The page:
In his email, Glassman did not address the earlier allegation.

From 2002 to 2011, Glassman was chair of the Pennsylvania Human Relations Commission, which investigates complaints of discrimination — including sexual harassment — in workplaces, housing, and public accommodations. Glassman also led the American Civil Liberties Union of Connecticut from 2014 to 2016.

At Tuesday's breakout session, upon being asked about the harassment allegations against Glassman, Gonzalez Sciarrino initially confused him with Mazzoni's former medical director, Robert Winn, who resigned last year amid his own sexual-misconduct allegations.

Someone corrected Gonzalez Sciarrino and told her the question was about Glassman. Gonzalez Sciarrino, according to the current and former staffers present, replied that this was the first she had heard of the allegations and tried to talk about next steps when a Mazzoni board member, Miriam S. Edelstein — who is also a lawyer — told her to stop speaking about it.

"People were angry," said Abdul-Aliy Muhammad, a former HIV prevention counselor at Mazzoni, who was at the session. "People started yelling. People told the lawyer to sit down."

Muhammad is cofounder of the Black and Brown Workers Cooperative, an activist group that called out racial hostility at Mazzoni last year and has demanded the resignation of any board members who were present when the allegations involving Winn became known.

The current staffer who spoke to the Inquirer and Daily News requested anonymity to speak candidly.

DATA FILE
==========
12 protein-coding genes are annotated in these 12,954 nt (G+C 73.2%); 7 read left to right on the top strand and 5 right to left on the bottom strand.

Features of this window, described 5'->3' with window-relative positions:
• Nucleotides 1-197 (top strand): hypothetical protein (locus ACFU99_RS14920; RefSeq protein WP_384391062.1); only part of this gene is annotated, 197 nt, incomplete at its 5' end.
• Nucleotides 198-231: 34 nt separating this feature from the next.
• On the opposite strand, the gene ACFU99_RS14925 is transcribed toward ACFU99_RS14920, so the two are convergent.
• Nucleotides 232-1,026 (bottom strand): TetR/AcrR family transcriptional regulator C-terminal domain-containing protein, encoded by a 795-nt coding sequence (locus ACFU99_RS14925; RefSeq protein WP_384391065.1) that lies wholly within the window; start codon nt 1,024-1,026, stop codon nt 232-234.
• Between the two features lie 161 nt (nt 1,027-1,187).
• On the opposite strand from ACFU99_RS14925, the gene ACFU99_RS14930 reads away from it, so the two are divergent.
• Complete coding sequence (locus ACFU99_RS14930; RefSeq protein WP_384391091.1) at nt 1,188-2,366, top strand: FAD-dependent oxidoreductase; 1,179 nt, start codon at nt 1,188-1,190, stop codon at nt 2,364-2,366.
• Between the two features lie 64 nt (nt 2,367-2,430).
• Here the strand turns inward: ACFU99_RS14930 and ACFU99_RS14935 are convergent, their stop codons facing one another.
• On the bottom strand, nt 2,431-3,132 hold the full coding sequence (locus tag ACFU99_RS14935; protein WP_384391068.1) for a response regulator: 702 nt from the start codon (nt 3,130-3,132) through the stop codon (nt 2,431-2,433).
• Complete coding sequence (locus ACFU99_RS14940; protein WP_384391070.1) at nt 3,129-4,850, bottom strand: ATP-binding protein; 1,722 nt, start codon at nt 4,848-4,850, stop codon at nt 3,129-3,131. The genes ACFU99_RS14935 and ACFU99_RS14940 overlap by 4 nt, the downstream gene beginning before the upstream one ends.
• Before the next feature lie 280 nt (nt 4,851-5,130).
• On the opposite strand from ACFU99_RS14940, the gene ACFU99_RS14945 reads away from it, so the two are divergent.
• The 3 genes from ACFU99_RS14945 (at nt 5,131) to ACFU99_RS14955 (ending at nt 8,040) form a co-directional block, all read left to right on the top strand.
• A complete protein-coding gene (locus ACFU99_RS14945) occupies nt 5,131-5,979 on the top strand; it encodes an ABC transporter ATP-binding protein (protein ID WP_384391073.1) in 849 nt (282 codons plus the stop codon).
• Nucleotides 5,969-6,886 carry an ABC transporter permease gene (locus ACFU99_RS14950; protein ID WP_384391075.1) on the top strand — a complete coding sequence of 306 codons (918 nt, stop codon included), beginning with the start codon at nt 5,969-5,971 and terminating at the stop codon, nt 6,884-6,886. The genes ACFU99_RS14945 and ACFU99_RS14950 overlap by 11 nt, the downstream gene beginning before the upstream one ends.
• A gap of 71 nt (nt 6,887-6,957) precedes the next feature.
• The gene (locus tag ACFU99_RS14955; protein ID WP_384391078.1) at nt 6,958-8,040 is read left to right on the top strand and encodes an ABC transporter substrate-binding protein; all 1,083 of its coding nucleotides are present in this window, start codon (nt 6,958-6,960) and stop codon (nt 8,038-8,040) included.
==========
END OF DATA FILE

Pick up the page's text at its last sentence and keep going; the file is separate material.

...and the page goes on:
In a statement, Gonzalez Sciarrino called the allegations she heard Tuesday "deeply disturbing" and said they would be thoroughly investigated. She said any employees who came forward in the investigation would not be reprimanded by Mazzoni.

Lydia Gonzalez Sciarrino, hired as the Mazzoni Center’s CEO in April, stands in the center’s headquarters on May 25.
JESSICA GRIFFIN / Staff Photographer
Lydia Gonzalez Sciarrino, hired as the Mazzoni Center’s CEO in April, stands in the center’s headquarters on May 25.

Mazzoni's former and longtime CEO, Nurit Shein, was forced out last year amid outcry over Winn and a racially hostile environment at the center, where black employees described being singled out for disciplinary action and facing retaliation for filing complaints.

Upon hiring Glassman as interim CEO in July 2017, Mazzoni's board of directors said he would provide "critical stability and executive-level guidance for the organization."

In a farewell email to staff, a copy of which was provided by the current staffer, Glassman said: "I hope that during this period of transition we have brought increased stability, transparency, trust, and respect to our staff, clients, and patients."

The decision to bring in Gonzalez Sciarrino, the former CEO of a South Florida health center who identifies as straight, elicited criticism from some who questioned why Mazzoni didn't hire someone with more ties to Philadelphia's LGBT community.